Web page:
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The Best Tasers

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When And Where Tasers Be Used

Although tasers have been around for years, there are still many misconceptions about them. Many people think that tasers are electrical weapons that need to hit their target with a direct beam of electricity. This is simply not the case. In fact, they are quite different from traditional stun guns or pepper sprays, although both can be called "tasers" due to their resemblance.

A taser is actually an electrical stun gun, usually used in conjunction with another kind of device called a TASER, which stands for Telephone Amplified Shockwave Therapy. A taser basically consists of two major components: the transmitter and the electrodes. The transmitter sends a direct pulse of voltage (close to one hundred volts) into the skin, and the electrodes are worn on or near the skin by the recipient of the shock. The skin is not damaged in the process, but the electric pulse is disruptive to the muscles and other tissues in the area, including the heart. An average electric shock can cause muscles to relax, lose muscle tone, and cause a shortening of time. This can cause the subject to lose balance, breathe irregularly, and may experience muscle weakness.

Professor Stephen Carabino of the Department of Criminal Justice and Security Sciences at the University of Maryland says that there is a difference between the original design of the taser and the modern stun guns and Tasers. The original stun gun was a small handheld device that would be kept close to the criminal (or victim) in order to deliver a much more potent shock. Professor Carabino says that the current generation stun guns and tasers are "almost identical" except for battery life. In the case of the original stun gun, a six or seven-volt shock was powerful enough to stop most people. The current generation model can deliver a ten or eleven-volt shock, and Professor Carabino says these new weapons can stop people in the middle of a car accident. He also says they can "stop an attacker in a room."

Stun guns and Tasers have both their advantages and disadvantages. Professor Carabino says that he feels stun guns are less harmful than tasers, especially for police officers. He also says that stun guns have a greater stopping power than tasers. And that the police in New York use pepper spray devices that can be as far as five feet long and can deliver a continuous spray.

But there are some officers who say that tasers are far too dangerous to be used by the public. Police officials in New York City have recently come under fire for the excessive amount of force they have used against citizens. In one instance, an officer was caught on video striking a suspected unarmed man in the face with his stun gun. The incident was captured on video by a television crew. The New York City Police Department released the dash-cam video, saying that the man had made an attempt to gain dominance over the officer by reaching toward him with his hands.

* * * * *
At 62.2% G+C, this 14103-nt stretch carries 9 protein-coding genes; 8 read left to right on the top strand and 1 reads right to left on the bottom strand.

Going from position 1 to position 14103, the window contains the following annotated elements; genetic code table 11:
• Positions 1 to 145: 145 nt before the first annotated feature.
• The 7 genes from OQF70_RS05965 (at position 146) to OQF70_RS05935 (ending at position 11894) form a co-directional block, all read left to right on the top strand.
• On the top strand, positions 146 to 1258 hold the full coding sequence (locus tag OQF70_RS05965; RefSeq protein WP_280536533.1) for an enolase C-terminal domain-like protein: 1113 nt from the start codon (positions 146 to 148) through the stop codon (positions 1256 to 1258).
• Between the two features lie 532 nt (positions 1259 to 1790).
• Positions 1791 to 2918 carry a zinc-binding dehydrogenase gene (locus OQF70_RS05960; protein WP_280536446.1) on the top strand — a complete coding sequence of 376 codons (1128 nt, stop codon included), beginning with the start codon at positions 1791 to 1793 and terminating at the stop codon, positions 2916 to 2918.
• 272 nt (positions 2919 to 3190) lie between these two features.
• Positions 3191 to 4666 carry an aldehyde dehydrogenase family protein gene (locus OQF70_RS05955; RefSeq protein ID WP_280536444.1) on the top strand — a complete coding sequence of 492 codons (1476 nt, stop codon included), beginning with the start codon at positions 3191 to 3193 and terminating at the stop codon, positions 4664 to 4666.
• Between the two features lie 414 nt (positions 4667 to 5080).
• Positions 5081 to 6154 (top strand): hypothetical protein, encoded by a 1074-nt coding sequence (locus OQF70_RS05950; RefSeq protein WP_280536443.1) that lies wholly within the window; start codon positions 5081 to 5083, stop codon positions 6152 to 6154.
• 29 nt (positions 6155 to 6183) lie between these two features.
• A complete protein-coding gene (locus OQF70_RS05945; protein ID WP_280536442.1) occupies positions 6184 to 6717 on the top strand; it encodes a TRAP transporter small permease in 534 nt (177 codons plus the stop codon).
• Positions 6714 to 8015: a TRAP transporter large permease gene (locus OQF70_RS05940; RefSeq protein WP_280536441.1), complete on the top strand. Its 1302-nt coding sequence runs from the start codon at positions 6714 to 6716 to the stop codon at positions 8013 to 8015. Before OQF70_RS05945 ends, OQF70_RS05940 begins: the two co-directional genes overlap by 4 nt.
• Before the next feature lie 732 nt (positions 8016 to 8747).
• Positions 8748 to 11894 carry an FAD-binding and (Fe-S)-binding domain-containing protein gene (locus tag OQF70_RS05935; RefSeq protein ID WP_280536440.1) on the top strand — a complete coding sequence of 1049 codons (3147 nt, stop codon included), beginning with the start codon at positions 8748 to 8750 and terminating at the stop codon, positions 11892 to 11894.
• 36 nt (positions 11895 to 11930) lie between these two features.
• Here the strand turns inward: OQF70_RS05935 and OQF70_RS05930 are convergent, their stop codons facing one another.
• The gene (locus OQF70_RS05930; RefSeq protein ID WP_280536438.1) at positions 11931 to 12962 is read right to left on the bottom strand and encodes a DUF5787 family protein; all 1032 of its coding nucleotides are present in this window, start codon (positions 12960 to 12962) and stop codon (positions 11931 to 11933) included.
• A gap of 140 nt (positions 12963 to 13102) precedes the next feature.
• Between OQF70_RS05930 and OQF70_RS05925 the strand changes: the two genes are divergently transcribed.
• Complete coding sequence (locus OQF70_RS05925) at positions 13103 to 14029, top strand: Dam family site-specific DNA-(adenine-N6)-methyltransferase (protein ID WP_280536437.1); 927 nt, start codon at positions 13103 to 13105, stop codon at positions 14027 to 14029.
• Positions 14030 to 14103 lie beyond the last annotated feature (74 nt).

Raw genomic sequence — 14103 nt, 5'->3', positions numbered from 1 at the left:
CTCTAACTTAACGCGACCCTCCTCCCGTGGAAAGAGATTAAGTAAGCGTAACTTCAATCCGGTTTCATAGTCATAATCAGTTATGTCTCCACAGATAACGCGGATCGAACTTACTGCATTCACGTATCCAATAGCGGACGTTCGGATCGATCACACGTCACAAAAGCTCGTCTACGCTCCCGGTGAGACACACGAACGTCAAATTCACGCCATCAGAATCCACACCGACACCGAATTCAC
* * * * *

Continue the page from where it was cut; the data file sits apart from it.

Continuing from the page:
Experts in the criminal justice system, though, say that even a small number of such incidents might mean that tasers are not worth the risk. For one thing, it is clear from the dash-cam videos that the police in New York City did not have any legitimate reason to pull a suspect over, so using a less invasive weapon like tasers is not necessary. Second, stun guns can be used even if a person is reaching toward an officer with their hands, as has been claimed in some court cases. And, although some police departments have replaced their tasers with more appropriately sized weapons, such as the stun gun, it is clear that some departments still feel that they must use the older model tasers.

But what about the deadly force debate? While some police departments have been criticized for using too much force during arrests and in the field, the New York Police Department says that its officers follow the law in carrying out their duties. The head of the city's police union, John D. Negron, said that the new N.D.A.R.P. report "fails to show just how common" the use of fatal force is "on the job."

He added that the department "will not change tactical procedures based on emotion or public opinion rather than practical fact." The professor also noted that the Justice Department's inspector general was "uneven in his assessment of the use of force against persons." According to the report, the inspector found that "some police officers may have applied force that could have been excessive," but that the review did not determine if the level of force was "appropriate." Still, the Justice Department announced that it would be conducting its own investigation into the police department's use of deadly force.